MATHURA, UTTAR PRADESH | ALVAR |
Sanjhi art practised across Mathura and Vrindavan is a traditional form of stencilled paper cutting. Handmade papers are cut into exquisite designs and intricate motifs depicting various Indian Mythological stories, especially those of Lord Krishna.
These stencil cutouts were traditionally used to make ritualistic and ceremonial rangolis in temples dedicated to Lord Krishna. The stencils were placed on flat surfaces or water and dry colours were sifted onto them to leave behind imprints of the design. The art form derives its name from the Hindi word sajja meaning decoration or sanjh meaning dusk when rituals and ceremonies were held in temples and the Sanjhi rangolis were revealed.
The origin of the craft is obscure with various folktales associated with it. It is said that Sanjhi art appeared about 400 years ago in Mathura, the birthplace of Lord Krishna where the temples dedicated to him were decorated with the artform. However, folklore tells us that the origin of this art is linked with Radha who made Sanjhi rangoli with natural colours to woo Lord Krishna. The artform is even mentioned in some of the episodes of the Indian Epic- Mahabharata.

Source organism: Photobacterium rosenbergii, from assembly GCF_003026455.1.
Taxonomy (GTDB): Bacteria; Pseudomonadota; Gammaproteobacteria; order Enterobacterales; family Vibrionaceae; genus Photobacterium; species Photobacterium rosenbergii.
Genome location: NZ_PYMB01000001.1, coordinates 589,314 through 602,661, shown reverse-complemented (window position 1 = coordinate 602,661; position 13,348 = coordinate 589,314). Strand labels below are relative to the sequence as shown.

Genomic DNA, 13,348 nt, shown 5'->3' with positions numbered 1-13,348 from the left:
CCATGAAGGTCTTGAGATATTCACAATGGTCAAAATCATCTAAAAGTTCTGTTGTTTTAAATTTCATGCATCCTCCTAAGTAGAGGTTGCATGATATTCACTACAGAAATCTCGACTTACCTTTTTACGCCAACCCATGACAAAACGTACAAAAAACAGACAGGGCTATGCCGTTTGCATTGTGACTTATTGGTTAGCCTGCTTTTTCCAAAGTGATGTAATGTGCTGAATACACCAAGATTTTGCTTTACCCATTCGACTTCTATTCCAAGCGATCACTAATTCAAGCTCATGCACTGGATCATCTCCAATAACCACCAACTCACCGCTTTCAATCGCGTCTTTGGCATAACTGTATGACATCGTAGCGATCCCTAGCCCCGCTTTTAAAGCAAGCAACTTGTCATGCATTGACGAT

Even though Sanjhi art was traditionally used to create rangolis, it has evolved throughout the ages. The stencil cut-outs are used in various forms to create textile patterns. It is also used extensively in interior decor pieces. Items such as lampshades, mirrors, wall hangings, coasters, etc are made with Sanjhi art. The stencil cut out themselves have become framed art pieces too.
However, what makes Sanjhi an exquisite artform is its inherent spiritual implications that reach beyond the immediate aesthetic appeal. Sanjhi art is the expression of love and devotion for the divine in general. According to Ram Soni, one of the few artisans still practising the art form and a national award-winning craftsman from Alwar - the most crucial part of this craft is not cutting the stencil but capturing the emotions of the scene. It is truly one of the finest forms of spiritual expression.
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